In Search of Immune System Differences in Long-Lived Mammals

What are the mechanisms that allow long-lived mammals to be long-lived? It remains to be seen as to whether it will be cost-effective and of sizable benefit to isolate specific genetic differences that can be used as a basis for therapies in humans, but it isn't a terrible idea to conduct the search. Clearly cancer suppression is an interesting topic, and one it might well be possible to build novel therapies based on the study of whales and elephants. Another good place to start is the operation of the immune system. The age-related decline of immune function is clearly important to the onset and progression of age-related disease. We might well ask how long-lived mammals maintain functional immune systems for a much longer period of time than shorter-lived but otherwise quite similar species.

Although immunosenescence may result in increased morbidity and mortality, many mammals have evolved effective immune coping strategies to extend their lifespans. Thus, the immune systems of long-lived mammals present unique models to study healthy longevity. To identify the molecular clues of anti-immunosenescence, we first built high-quality reference genome for a long-lived myotis bat, and then compared three long-lived mammals (i.e., bat, naked mole rat, and human) versus the short-lived mammal, mouse, in splenic immune cells at single-cell resolution.

A close relationship between B-cell:T-cell ratio and immunosenescence was detected, as B-cell:T-cell ratio was much higher in mouse than long-lived mammals and significantly increased during aging. Importantly, we identified several iron-related genes that could resist immunosenescence changes, especially the iron chaperon, PCBP1, which was upregulated in long-lived mammals but dramatically downregulated during aging in all splenic immune cell types. Supportively, immune cells of mouse spleens contained more free iron than those of bat spleens, suggesting higher level of reactive oxygen species (ROS)-induced damage in mouse.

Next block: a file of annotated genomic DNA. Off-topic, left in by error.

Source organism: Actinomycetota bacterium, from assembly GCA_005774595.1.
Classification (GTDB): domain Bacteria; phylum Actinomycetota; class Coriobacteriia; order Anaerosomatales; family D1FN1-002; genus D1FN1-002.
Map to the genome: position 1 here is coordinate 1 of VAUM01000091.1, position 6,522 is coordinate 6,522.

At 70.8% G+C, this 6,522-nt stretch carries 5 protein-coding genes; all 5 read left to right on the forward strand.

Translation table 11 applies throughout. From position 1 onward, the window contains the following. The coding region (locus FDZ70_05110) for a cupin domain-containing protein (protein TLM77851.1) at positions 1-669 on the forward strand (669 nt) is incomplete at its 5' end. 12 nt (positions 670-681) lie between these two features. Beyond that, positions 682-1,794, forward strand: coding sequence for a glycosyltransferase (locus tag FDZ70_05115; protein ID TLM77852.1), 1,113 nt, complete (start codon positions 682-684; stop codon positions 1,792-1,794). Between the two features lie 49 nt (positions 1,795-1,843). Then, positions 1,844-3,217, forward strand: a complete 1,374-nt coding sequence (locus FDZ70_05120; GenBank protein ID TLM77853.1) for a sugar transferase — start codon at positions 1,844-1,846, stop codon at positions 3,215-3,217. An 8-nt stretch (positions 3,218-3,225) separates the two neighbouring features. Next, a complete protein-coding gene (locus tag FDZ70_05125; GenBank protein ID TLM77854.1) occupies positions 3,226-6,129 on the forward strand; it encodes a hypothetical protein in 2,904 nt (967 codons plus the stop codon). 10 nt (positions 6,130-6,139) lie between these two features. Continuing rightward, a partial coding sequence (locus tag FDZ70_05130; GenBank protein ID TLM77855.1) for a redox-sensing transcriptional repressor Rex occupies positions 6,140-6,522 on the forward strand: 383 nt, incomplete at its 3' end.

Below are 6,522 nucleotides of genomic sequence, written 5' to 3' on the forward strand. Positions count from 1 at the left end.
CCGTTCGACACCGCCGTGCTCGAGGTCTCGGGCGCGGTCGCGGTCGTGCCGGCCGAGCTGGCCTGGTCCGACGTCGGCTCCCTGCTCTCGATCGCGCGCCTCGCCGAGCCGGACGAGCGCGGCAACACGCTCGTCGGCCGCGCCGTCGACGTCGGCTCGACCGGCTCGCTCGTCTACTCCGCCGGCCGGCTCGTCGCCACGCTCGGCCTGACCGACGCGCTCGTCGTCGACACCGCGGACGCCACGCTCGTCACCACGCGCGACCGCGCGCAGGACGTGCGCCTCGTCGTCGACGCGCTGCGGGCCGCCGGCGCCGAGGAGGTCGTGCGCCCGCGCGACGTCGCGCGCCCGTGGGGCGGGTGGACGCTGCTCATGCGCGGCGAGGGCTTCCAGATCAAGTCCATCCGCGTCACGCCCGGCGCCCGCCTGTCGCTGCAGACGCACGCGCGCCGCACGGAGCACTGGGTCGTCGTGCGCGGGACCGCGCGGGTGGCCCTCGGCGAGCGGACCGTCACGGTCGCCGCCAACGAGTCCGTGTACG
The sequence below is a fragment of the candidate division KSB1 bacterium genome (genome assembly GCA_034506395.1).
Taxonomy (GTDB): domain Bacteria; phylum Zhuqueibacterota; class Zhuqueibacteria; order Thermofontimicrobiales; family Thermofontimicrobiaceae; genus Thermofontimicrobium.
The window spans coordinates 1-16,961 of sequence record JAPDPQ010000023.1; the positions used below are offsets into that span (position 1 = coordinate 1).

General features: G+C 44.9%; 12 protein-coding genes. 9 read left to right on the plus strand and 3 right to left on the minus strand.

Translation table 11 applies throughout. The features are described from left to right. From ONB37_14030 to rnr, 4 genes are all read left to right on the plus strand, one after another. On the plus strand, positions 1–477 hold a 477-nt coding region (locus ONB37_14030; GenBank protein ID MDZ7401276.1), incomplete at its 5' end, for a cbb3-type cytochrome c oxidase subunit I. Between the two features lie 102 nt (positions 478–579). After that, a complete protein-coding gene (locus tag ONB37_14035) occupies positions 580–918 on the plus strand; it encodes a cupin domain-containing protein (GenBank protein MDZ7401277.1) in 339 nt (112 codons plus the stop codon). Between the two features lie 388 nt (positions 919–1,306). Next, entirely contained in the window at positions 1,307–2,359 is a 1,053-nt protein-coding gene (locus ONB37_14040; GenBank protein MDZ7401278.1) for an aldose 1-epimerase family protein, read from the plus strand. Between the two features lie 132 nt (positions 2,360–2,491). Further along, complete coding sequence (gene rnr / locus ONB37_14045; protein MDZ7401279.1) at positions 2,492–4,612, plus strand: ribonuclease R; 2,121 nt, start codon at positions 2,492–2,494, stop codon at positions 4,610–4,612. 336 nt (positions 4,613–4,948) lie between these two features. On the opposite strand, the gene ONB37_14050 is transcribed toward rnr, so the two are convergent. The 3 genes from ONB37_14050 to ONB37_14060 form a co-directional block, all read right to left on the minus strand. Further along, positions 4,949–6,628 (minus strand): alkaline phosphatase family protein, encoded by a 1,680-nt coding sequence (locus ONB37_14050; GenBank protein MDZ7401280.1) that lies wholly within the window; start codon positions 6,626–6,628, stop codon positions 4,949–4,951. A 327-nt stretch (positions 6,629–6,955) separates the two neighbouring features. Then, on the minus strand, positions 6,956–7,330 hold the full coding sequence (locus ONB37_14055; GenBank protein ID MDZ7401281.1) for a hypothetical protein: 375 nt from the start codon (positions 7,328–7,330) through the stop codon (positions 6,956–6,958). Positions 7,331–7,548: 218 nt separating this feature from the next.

PCBP1 downregulation during aging was also detected in hepatic but not pulmonary immune cells, which is consistent with the crucial roles of spleen and liver in organismal iron recycling. Furthermore, PCBP1 perturbation in immune cell lines would result in cellular iron dyshomeostasis and senescence. Finally, we identified two transcription factors that could regulate PCBP1 during aging. Together, our findings highlight the importance of iron homeostasis in splenic anti-immunosenescence, and provide unique insight for improving human healthspan.